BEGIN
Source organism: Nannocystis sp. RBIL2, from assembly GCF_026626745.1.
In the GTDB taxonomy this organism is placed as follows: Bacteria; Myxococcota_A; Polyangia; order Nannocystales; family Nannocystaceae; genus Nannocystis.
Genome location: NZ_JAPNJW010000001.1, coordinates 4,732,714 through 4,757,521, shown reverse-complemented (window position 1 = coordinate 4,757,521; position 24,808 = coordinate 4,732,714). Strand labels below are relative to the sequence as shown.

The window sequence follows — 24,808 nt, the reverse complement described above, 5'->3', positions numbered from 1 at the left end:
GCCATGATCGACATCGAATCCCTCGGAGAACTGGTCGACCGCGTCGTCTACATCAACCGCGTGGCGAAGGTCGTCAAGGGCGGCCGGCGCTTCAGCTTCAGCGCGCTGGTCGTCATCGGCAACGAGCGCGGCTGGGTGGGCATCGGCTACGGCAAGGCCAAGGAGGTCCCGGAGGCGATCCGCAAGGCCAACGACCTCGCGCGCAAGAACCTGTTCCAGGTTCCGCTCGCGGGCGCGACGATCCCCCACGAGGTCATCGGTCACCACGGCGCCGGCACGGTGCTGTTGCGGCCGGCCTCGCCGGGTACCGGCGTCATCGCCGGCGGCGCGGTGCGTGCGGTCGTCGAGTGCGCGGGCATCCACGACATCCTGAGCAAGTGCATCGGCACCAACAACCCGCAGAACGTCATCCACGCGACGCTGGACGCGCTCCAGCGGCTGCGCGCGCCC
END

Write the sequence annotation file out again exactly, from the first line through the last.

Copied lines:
Source organism: Nannocystis sp. RBIL2, from assembly GCF_026626745.1.
In the GTDB taxonomy this organism is placed as follows: Bacteria; Myxococcota_A; Polyangia; order Nannocystales; family Nannocystaceae; genus Nannocystis.
Genome location: NZ_JAPNJW010000001.1, coordinates 4,732,714 through 4,757,521, shown reverse-complemented (window position 1 = coordinate 4,757,521; position 24,808 = coordinate 4,732,714). Strand labels below are relative to the sequence as shown.

The window sequence follows — 24,808 nt, the reverse complement described above, 5'->3', positions numbered from 1 at the left end:
GCCATGATCGACATCGAATCCCTCGGAGAACTGGTCGACCGCGTCGTCTACATCAACCGCGTGGCGAAGGTCGTCAAGGGCGGCCGGCGCTTCAGCTTCAGCGCGCTGGTCGTCATCGGCAACGAGCGCGGCTGGGTGGGCATCGGCTACGGCAAGGCCAAGGAGGTCCCGGAGGCGATCCGCAAGGCCAACGACCTCGCGCGCAAGAACCTGTTCCAGGTTCCGCTCGCGGGCGCGACGATCCCCCACGAGGTCATCGGTCACCACGGCGCCGGCACGGTGCTGTTGCGGCCGGCCTCGCCGGGTACCGGCGTCATCGCCGGCGGCGCGGTGCGTGCGGTCGTCGAGTGCGCGGGCATCCACGACATCCTGAGCAAGTGCATCGGCACCAACAACCCGCAGAACGTCATCCACGCGACGCTGGACGCGCTCCAGCGGCTGCGCGCGCCC